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March 26, 2020

Cannalogue and Manitoba prepare Covid-19 drug testing

Canada-based healthcare technology firm Cannalogue has applied to Health Canada seeking approval for a real-world clinical trial of medical cannabis to treat Covid-19.

Visit our Covid-19 microsite for the latest coronavirus news, analysis and updates


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Canada-based healthcare technology firm Cannalogue has applied to Health Canada seeking approval for a real-world clinical trial of medical cannabis to treat Covid-19.

The trial is intended to assess if medical cannabis could mitigate the symptoms caused by Covid-19 infection or any mutant coronavirus strains.

Cannalogue president and CEO Dr Mohan Cooray said: “We are not suggesting with the current knowledge of medical cannabis that it is a prevention, treatment or cure for Covid-19 or coronaviruses.

“However, plant cannabinoids have naturally occurring immunomodulatory properties that absolutely require expedited investigation given the current global Covid-19 pandemic.”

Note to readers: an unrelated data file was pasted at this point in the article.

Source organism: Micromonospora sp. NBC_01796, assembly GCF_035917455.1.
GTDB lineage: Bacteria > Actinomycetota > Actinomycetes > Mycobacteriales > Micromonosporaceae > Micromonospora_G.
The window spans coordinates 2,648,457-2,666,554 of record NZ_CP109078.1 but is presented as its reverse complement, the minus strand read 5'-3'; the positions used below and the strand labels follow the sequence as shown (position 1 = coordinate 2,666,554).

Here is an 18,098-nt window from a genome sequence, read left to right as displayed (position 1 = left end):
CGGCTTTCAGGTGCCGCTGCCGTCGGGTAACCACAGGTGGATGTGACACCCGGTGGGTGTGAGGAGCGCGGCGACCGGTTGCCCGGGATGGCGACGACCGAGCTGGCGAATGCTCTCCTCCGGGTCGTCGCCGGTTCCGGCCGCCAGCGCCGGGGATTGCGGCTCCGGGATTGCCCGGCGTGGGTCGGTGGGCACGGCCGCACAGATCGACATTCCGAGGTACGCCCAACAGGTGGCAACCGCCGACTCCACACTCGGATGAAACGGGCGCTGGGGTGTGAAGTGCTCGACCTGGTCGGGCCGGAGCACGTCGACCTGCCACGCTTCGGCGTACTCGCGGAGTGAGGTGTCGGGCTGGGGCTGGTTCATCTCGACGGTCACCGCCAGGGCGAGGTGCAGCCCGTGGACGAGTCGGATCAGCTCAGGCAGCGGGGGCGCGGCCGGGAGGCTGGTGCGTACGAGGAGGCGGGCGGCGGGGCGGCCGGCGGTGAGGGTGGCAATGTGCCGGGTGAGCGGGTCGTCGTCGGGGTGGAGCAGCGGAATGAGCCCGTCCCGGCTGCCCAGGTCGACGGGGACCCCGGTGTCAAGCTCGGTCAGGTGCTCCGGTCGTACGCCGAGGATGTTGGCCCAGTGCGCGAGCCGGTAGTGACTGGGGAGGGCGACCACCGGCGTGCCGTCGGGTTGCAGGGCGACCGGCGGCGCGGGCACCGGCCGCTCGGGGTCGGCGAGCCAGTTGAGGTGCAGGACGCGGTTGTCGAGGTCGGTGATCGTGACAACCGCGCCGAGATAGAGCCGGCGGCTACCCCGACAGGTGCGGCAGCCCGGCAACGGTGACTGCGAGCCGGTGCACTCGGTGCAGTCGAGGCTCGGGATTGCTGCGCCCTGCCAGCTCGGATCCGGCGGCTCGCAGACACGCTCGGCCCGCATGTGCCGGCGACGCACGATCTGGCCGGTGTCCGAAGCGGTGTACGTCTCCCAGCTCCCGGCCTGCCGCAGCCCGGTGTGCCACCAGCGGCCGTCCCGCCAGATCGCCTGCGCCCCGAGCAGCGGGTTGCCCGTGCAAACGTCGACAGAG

Cooray added that stimulation of cannabinoid receptors, which are naturally present on immune cells in the body, may reduce the inflammatory response that leads to severe Covid-19 symptoms.

Manitoba trials hydroxychloroquine

Researchers at the University of Manitoba in Canada have launched a clinical trial to evaluate the use of anti-malaria drug hydroxychloroquine in preventing Covid-19.

The trial is designed to enrol people who tested positive and those living with individuals who test positive. It will also recruit healthcare workers exposed to Covid-19 patients.

The trial will be conducted in Quebec and Alberta in Canada, as well as in the US.

Hydroxychloroquine or placebo will be shipped to the participant, who will take the intervention for five days.

University of Manitoba Max Rady College of Medicine internal medicine department associate professor Dr Ryan Zarychanski said: “The ultimate goal is to have as many Manitobans enrolled in the clinical trial as fast possible so that there are therapeutic options during the pandemic, not for the next pandemic, but this one.

“So by getting trials started quickly we will know, in short order, if these unproven drugs work and we should then offer them to everyone.”

This is the first of six Covid-19 trials to be conducted by University of Manitoba researchers.

Montreal Heart Institute’s Research Center in Canada recently initiated a trial to assess a short-term therapy for mitigating the risk of pulmonary complications and deaths in Covid-19 patients.

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